Lethbridge Herald (Newspaper) - October 21, 1918, Lethbridge, Alberta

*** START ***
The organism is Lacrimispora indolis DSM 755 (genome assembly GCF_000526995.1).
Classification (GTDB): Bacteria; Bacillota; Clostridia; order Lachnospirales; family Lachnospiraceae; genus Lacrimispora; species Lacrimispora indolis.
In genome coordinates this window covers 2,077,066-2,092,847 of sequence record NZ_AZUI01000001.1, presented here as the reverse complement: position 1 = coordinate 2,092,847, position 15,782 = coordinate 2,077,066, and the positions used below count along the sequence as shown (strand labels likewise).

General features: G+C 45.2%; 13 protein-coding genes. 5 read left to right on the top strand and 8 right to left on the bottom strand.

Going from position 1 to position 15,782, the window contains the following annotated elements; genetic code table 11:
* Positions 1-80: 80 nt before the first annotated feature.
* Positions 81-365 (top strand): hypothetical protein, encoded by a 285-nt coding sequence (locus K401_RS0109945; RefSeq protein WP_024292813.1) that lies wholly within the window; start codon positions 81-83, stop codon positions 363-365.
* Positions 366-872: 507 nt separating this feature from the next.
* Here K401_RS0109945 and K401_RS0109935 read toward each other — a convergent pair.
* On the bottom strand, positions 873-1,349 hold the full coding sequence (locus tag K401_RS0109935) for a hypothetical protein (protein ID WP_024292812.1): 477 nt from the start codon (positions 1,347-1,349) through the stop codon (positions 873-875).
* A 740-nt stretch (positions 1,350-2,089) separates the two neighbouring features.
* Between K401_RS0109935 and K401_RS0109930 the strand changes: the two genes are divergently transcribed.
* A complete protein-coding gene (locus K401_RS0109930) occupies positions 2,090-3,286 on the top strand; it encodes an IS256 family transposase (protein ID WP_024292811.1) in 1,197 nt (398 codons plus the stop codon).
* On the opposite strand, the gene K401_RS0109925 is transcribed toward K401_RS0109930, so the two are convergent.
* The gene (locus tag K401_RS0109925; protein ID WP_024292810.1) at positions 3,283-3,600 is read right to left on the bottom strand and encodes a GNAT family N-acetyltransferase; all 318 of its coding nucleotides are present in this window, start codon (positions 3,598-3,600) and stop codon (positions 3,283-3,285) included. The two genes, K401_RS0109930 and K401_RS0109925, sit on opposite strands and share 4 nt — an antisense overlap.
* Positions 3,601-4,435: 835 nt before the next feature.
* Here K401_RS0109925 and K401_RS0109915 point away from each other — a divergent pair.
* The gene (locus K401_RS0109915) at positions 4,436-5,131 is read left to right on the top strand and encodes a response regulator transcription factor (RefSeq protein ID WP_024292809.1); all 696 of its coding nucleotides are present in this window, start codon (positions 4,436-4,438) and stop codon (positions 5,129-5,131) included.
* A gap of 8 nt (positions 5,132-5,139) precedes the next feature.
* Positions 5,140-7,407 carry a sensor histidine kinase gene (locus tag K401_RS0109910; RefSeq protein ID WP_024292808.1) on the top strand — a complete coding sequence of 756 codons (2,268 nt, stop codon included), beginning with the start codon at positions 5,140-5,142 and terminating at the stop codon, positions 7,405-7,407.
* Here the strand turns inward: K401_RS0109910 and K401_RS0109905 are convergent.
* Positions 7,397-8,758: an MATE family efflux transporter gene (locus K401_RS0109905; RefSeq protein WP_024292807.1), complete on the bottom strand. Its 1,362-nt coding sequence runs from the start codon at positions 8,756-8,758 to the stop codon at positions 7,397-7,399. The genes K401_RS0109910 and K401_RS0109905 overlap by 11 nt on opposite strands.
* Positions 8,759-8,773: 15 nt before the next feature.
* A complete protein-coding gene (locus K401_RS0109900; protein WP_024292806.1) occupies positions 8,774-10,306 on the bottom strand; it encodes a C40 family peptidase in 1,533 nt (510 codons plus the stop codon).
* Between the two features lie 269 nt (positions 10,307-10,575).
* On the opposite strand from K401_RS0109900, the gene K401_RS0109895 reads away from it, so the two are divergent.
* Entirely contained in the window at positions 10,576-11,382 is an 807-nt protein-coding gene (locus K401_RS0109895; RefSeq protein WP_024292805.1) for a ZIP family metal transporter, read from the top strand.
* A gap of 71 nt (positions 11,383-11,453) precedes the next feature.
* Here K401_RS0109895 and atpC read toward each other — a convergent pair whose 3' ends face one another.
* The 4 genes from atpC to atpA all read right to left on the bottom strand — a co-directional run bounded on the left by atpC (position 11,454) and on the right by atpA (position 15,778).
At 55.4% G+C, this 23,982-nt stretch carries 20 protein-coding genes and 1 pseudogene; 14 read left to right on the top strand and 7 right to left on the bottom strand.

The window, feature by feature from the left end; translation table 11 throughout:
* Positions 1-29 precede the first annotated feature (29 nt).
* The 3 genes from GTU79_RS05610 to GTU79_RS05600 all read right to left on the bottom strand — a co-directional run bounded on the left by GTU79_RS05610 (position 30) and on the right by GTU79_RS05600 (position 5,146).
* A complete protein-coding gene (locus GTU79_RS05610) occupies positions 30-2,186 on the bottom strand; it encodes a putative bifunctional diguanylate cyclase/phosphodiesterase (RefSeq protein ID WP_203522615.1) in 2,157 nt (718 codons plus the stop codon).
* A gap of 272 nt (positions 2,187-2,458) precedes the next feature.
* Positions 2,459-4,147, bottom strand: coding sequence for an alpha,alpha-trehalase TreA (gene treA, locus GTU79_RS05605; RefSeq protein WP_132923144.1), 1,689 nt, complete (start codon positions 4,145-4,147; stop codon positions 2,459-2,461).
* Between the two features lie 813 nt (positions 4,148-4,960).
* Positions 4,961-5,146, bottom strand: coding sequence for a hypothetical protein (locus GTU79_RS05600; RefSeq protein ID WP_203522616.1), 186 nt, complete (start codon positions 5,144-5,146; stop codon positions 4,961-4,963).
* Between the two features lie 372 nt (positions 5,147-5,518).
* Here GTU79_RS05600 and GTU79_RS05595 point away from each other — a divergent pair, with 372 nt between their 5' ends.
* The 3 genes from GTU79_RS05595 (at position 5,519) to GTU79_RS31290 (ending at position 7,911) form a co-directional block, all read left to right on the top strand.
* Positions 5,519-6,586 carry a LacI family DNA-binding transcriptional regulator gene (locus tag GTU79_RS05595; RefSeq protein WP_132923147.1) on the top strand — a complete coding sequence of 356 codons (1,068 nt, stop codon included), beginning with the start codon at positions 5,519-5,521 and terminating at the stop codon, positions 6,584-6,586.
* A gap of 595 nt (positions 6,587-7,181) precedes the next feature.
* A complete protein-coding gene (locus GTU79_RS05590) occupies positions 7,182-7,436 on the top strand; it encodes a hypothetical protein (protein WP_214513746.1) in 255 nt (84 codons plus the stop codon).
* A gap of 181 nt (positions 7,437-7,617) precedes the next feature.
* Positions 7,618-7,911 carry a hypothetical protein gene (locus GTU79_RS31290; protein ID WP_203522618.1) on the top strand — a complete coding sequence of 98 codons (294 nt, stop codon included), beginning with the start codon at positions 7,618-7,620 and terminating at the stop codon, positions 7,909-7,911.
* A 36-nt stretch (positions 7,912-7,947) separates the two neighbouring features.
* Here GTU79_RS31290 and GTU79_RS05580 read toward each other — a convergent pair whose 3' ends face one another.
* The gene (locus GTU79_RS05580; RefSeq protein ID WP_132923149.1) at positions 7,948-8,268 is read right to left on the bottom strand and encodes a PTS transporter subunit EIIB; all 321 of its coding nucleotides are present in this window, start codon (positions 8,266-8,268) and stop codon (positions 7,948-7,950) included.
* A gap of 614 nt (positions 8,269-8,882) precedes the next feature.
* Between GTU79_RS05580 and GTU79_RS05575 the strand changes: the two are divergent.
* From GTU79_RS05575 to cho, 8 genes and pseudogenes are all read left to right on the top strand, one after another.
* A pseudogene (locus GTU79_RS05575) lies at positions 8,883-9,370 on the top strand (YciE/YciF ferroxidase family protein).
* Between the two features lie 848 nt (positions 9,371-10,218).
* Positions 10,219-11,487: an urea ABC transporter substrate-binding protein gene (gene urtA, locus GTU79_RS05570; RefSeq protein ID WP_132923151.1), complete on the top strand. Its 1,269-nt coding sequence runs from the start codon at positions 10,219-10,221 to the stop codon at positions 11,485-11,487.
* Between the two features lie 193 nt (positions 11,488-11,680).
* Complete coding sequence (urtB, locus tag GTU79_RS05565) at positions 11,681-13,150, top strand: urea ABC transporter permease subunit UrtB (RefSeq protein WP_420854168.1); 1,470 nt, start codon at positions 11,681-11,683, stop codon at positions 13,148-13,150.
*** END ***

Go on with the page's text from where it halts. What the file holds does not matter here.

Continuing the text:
if NOROHKIMER PIANOt �0I60N PHONOGRAPHS \ -A98INIB0IA MUSIC CO^ UTO. "Ev�rythK. & A. White Pine Cough Syrup with Tar is a healing remedy compounded o* White Pine BarR, Menthol, Tar, Wild Cherry and other well known ln�redients. Out a botUe of this effective remedy as soon as possible. Sold in two sizes, 25c and 50c. THE KENNY & ALLIN CO., Ltd. NEXT DALLAS HOTEL ^^ien^^m Store PHONE 14S7 SPECIAL ON JONATHAN APPLES EIGHTY CRATES OP ORCHARD RUN JONATHAN APPLES, ALL IN SPLENDID CONDITION, YOU CAN GET NOTHING BETTER POR IMMEDIATE USE, GOOD FOR EATING OR COOKING. THIS IS LESS THAN THEY CAN EE LAID DOWN IN L ETHBRIOOE POR IN CAR LOTS. WE DELIVER FOR A SMALL CHVKRQE.-ASK US ABOUT PARTICULARS. WhOe thcf hit, per crate........... ..... $1.90 THE GOOD CO,, LIMITED High-class Cash Grocers Phone 525 Canada Food Board License No. 8 599 ALLMENAFFEGTEO BY mm ORDER Work or Fight Would Mean Conscription of Married As Well-as Single >Jen ? PRESIDENT OF 8. C. ^ UNIVERSITY IS DEAD Yanconver. Oct. 19.-Dr. F. F. Wesbrook.. president of the Unt,Tersity of British Columbia following an ilUiess of several months, died here late this afternoon. Br. Wesbrook was born at ,? Brant. County Brant. Ont.. on > July 12. 1S6S. He was the son ? of H.. S. Wesbrook. formerly ? : : > : no 1 J VES CREDIT 0 LLOYD GEORGE Is Responsibla for Him Being in Command of the Allied Forces UNLESS IHE STRIKE SETTLED MEN ARE TOBECONSCRIPTE >'ew York. Oct. 21.-Marshal Focb. generalissimo of the allied armies, replying to the felicitations of David Uoyd George on is Glli. birthday, on Oct. 2, gave the British premier credit for placing him in supreme command, according to the text of telegrams made public here today by the British bureau of information. The message of Premier IJoyd George reads: "Please accept my sincere congratulation on your birthday. I feel particular pleasure in addressing you at this moment when the allied armies under your command are making such formidable stride?. I do not know whether I should "the more admire your marvellous skill as .a commander or your indomitable courage and the unquenchable faith in victory which you have' shown in the course of this war." ' .Marshal Foch replied: "I a mgrreatly touched by your congratulations and thank you sincerely. I do not forget that it is to your insistence that I owe the position which I occupy today. The sure sign of the glorious days awaiting our armies is to be found in the perfect unity -which exists now between all the allied fore- i e�." j Calgary. Oct. 21.J-Local military authorities have now completed all arrangements, unless the strike is settled almost immediately, of calling up for service all of the men who have been granted provisional exemption under the Milftar>' Service act. This was the defipite information given the Herald this forenoon by James Muir. K.C., the agent here of the department of justice. -Mr. Muir states that he is now only awaiting a final telegram from Ottawa before instructing the military authorities to carry this into effect. It is stated that if this happens quite a considerable percentage of the men will he drafted. Arrangements, as a matter of fact, were completed on Saturday, but in. the hope of a settlement being arrived at Mr. Muir wired Ottawa asking that this for the moment be suspended. It is the reply to this message that :Mr. Muir is waiting before communicating his final instructions to Col. George MacDonald, the D. O. C. of Military District No. 13. The representative of the headquarters of the freight handlers' union, who has been in Calgary since Saturday evening, after consultation with the strike committee wired to Senator Robertson, hut when seen this.-morning Alex Ross, M.L.A.. or other officials of the Trades and Labor council refused to divulge its contents. It was learned, however, from an unofficial source that the gist of the telegram is that it was suggested that the Canadian Pacific railway leave the sfettle-ment in the'hands of Senator Robertson .and that the men would be willing lo kbide by the senator's recommendation if that were acceptable to the company. SIX OUNCES OF BOOZE FOR INFLUENZA SUFFERERS Ottawa, Oct. 21.-Wider application I of the no-strike order-in-council is; I understood to be under consideration, j ! Prosecutions so far in Calgary have i been taken under the provisions of the 1 Industrial Disputes Investigation act. which provides penalties for men en-^ gaged in certain industries who strike i without first applying for a board of I conciliation. The course was taken be-; I cause there was dobut whether the ! ; original strike was declared before the \ ; no-strike order was approved bjirthe' ; governor-general. I Bu!. it is pointed out here, sympa-I thetic strikes are in a different cat-j egoric. Any declared since the approv- al of the order come under its provisions. Xot only are the penalties heavier which may be imposed by the ' civil courts, but the order contains ' a work-or-fight provision, which may be put into effect. In scope, it goes farther than the present application of. the -MiliUry Sen-ice act. No married i men have been called to the colors under the Military Service act. The work-or-fight order means all men. whether married or single, j "Any male person, employer or era-'ployee. of military age, as defined by : the Military Service act." reads the provisions, ".who violates any of the herein above enacted regulations and I any director of such military age of \ any company who acquiesce in the ! Violation of any said company in the 1 I violation of said regulatlQns, shall j ! ipso facto be deemed to he a 8oli(ier. ; enlisted in the militia of Canada and j subject to military war until the dura-1 tion of the present war and until de-1 i mobilization thereafter and shall for-1 f*it any exemption granted to hiin and j any right to apply for or obtain any: i exemption from military, service und- ] er the Jlilitary Service act." -j ! It is emphasized that there Is no � ; desire to cause undue hardship by i rigid application of the order-in-coun-1 c.n and hope is expressed that sat- i ibfactory settlement will be reached |.j before such a course is rendered'nec essary. Heed the Warning Shiver Cold chills running up and down your spine may prove ominous aignals of approaching colds, la grippe, etc. penslar laxative cold: breakers relieves col^s 'and similar complaints in - in. almost magical .�way. It iageiltly laxative and by loosening the bow-els, stimulating the secretions and increasing the activity of the varions vital organs it expels every vestige of cold^, la grippe, etc. Price 25c box THE REIT tROSS DRUG & BOOK CO., LTD. SucMaaera*!* Jaekien A Ca. Talcphenea 655 and 12tt . Bharleek Building city and district For Belgian Relief ,^ A contribution of 110.00 to the Belgian Relief Fund, from L. J. McKenzie, Lethbridge, is acknowledged. The Biggest Spud Yet B. B. Gillette, living 2% miles west of Commerce, has the biggest epud yet. It weighs only an ounce less than four pounds. No Meeting of Moose The Loyal Order of Moose. Leth-bridge Lodge. No. 7S2, -will not meet tomorrow night on account of the influenza epidemic. Thanks For Asslatance Chief Hardy wishes to extend his hearty thanks to the members of the Salvation Army band and other citizens who lent such splendid aid at yesterdays' fire. Why not Prepare for Cold Weather Take Advantage of Our 10�/. Reduction Sale On AO StoTes, Ranges vsA Heaters, Both Coal and Gu. We have the largest assortment ever shown in I.,ethbrl OWING TO THE LOCA- ! TION OF OUR MARKET WE MUST DO BUSINESS BY PHONE It's convenient -and we must give exceptionally good service to hold our customers. If you are not a customer it will be to our mutual advantage to have your trade and suggest you investigate for a couple of weeks. R. COULTRY Phone 492 Tha Albar^Maat Market � Canada Food Board License Number 8-2S693. ' Toronto, Oct. 19.-This morning 'the registrar of the Ontario College of Pharmacy, with the approval of the Ontario license board, issued an appeal to druggists of the Province to abandon any dislike they may have to the legal sale by them of liquor on a doctor's prescription and to sell the prescribed six ounces limit to patronr. having the required prescription in order to meet the great demand caused by the influenza outbreak. MARKETS WE WILL PAY YOU TOP PRICES FOR YOUR FURS Hides, Pelts, Etc. LETHBRIDGE HIDE, PELT &. FUR CO., LTD. Rear C.P.R. Telegraph Offices Cor. 4 th Ave. and 5th Street S. Phcnes: Office 799; . Res. 326 Reference: Standard Bank Winnipeg, Oct. 21.-Cash markets were quiet and dull today. Oats closed l%e higher tor October and un-j changed for December. Barley closed Ic higher for October and December. Flax closed lo lower for October; 3Vic higher for November and 2%c higher for December. Winnipeg Markets Oats- Open Close Oct....... ..... S4',b 851.2 Dec............. 75% 75% Flax- Oct............. ,"?18 3191/2 Nov............. .!17 319 Dec, ............ 309 313 Barley- Oct............. 100 100 Dee............. 102 102 CASH PRICES Keep Your Nose Clean Sounds unimportant, but mean a great deal these days. " One of the simplest mestas of effecting this is by the use of McKESSON & BOBBINS' NEW nose cup A wee pinch of salt and lukewarm water is all that is neces- sary. 35c li.NiguiUthaB&Co --L�iH�a- WhalMalt and Ratall Chamlate Phones 151S and 322 Young Girl's Death The death took place in the city on Sunday, October 20, of Millie Margaret Noren, aged S'^ years, beloved daughter of Mr. and Jlrs. Alfred Noren, 409 3rd Street South. The funeral will take place from the parlors of JlacKay. and MacKay tomorrow afternoon at 2.30. Interment will be made in the public cemetery. An Infanfa Death The death took place in the city on October 20. of Clarence Gilbert lCe.=s-ler, aged 10 months, beloved son ofj Jlr. and Mrs. Anson Kessler, 712 11th Street South. The funeral took place his afternoon at four o'clock from the residence. Interment was made in the tpiiblic cemetery. T. S. Fetterly in charge. In loving memory of Pte. William Thompson, killed" iii action Passchen-daele. Boigium, 21st of October, 1917, brother^of the late John Thomson, killed in action Sept. 24, 1916: One year has -passed since we lost liim. Friends may think the wound is healed. Little do they know the sorrow That's beneath a smile, concealed. Inserted by his mother. 263-1 BIRTH GRAWPORD-Bom, to '.Mr. and Mrs. R. A. Crawford. 625'14th St. S., on October 20th, a son. 263-1 ' Death of Child Robert Kerr Guest, aged eight months, died at the family residence, 723 eth Street South, on October 20th. The funeral will take place tomorrow morning at 11 o'clock. Canon M'^Millen officiating. Interment will be made in j St. Augustin's cemetery. Funeral arrangements in charge of T. S. Fetterly. DEATH DOE-Alice Minnie, infant daughter of Mr.-and Mrs. A. Doe. passed away yesterday, Sunday, Oct. 20th. The funeral will-take place tomorrow, Oct. 22, from the residence, 112 16th St. North. 363-1 WESTERN CANADA T AT KANSAS CITY Calgary. Oct. 21.-::-Western Canada scored high at the international soil products exposition at Kansas City, capturing a total of 104 prizes. These include first, second, third and sweepstakes in wheat; first, second, third and sweepstakes in oatg; first, second third and sweepstakes in barley, and first and second in flax. Seagcr Wheeler, of Rosthern, Sask.. won first, sweepstakes and the $600 silver cup offered by the Canadian Pacific railway department of colonization and development for the best half bushel of hard spring whpat. H. B. Shealey of High River. Alberta, was second in this competition. Nick Taltlnger of Claresholm, Alta., won first and sweepstakes for barley. The province of Manitoba took first prize tor state vegetable collection, and Kildonan first for county vegetable collection. SEVENTEEN OF CREW you're safe at the sanitary barber shop West brook Bros, Oppotlta Batiic of Montreal NOW IN STOCK gluten-feed > 100 LB. SACKS OREATEST MILK PRODUCER f. 0. hyde&co. 'PHONE 1244 * LETHBRIDGE AUTO STORAGE Five Dollars per Month Having leased the Hick-Sehl Warehouse we are prepared to look attor your auto during winter months in practically a fire proof building. Ford Garage 1232 Third Avenue 8. Lethbrldge .Vo. 2 WW... SG E.vtra 1 Feed ... -\'o. 1 Feed.. S0V4 Barley- No. 3 C.W...100 Rejected ... 91 Flax- .Vo. 1 X.W.C. ... Calgary -Vo. 3 C.W.. , No. 2 Feed'.'. 82 V2 821^ 77% No. 4 C.W... 95 Feed .......91 ..............319 Livestock Calgary, Oct. 21.-Only a few loads of cattle came in this morning to the stock yards, which were pretty well cleaned out on Saturday. Prices are the same as Saturday's. Top beef. $11.50; fat cows, $7.00 to $7.75; Btockers. $7.50 to' $S.OO and feeders. $8.00 to $9.50. There wers no hbgs on the market, i)ut dealers quoted $17.75, fed and watered. Belfast. Oct. 21.-The Irish steamer Dundnlk was torpedoed in the Irish Sea last week. Of the crew' of more than 30. only 13 were rescued. The Dundalk was owned by the Dundalk and Newrj' Steam Packet coinpnny. She measures 863 tons. � : : : > * o ditional $120,000,000 for ship- ? construction, making a total ? for that purpose of $3,004,000,- ? 000, was asked of congress to- Inarea-so in the military d'efic-iency bill now under consideration. ? ? �: tlon. : ? ? ? : ? * > : * * To Inspect Trains at Boundary Edmonton Bulletin: Mr. Gordon Thompson left Friday night for Leth' bridfee to act as inspector for the Provincial Board of Health. Owing to the university closing, the medical class volunteered their services to help combat the influenza epidemic. Mr. Thompson is one of the first to leave to inspect trains on the borders of the province. An Important Work Mr. J. S. Jones, of the Bank of Montreal, left Satiy-day for Calgary, from which point he will be delegated as one of the assistants in the amalgama- j tlon of'the Bank oC British Nortlj ! America with the Hank of Montreal, j Mr. Jones will visit several towns in ; this province and also in .Saskatchewan, and the length o� his absence is unknown, it depending on the time required to complete the negotiations. -High Rivor Times. Mr. Jones is a son-in-law of Mayor Hardie. Over 36,000 tons pf^ an increase in output was made in *. week by the miners in Illinois in response to t^e call for g;reater production. A record of $64 for 8 hours' work was made by Hugh McNulty, a rivet , driver in the Chicago Shipbuilding yard. This is at 16 cents a rivet. ANNOUNCEMENT Social club dance will he held-in the Knights of Pythias hall Saturday evening from 9 till 12, the best music in the city, good floor, arid a good time for all. Admission, gents $1.00, ladies free plus war tax'5 cents. Veterans half price. 261-2 The Girl Who Waits At Home It is unquestioned that a soldier fights all the harder, when there's^a girl to come back to afterward, and much of the spirit and dash tljat animate the allied soldiers ia due to the waiting women at horaa. The song, "Laddie in Khaki" on *Vlctpr-Record is sung by Alda,,'-and ^'possesses n wealth of tendterneas telling of one girl who -vvaits. Mason & Risoh, Hm-ived, Balmoral Block, I.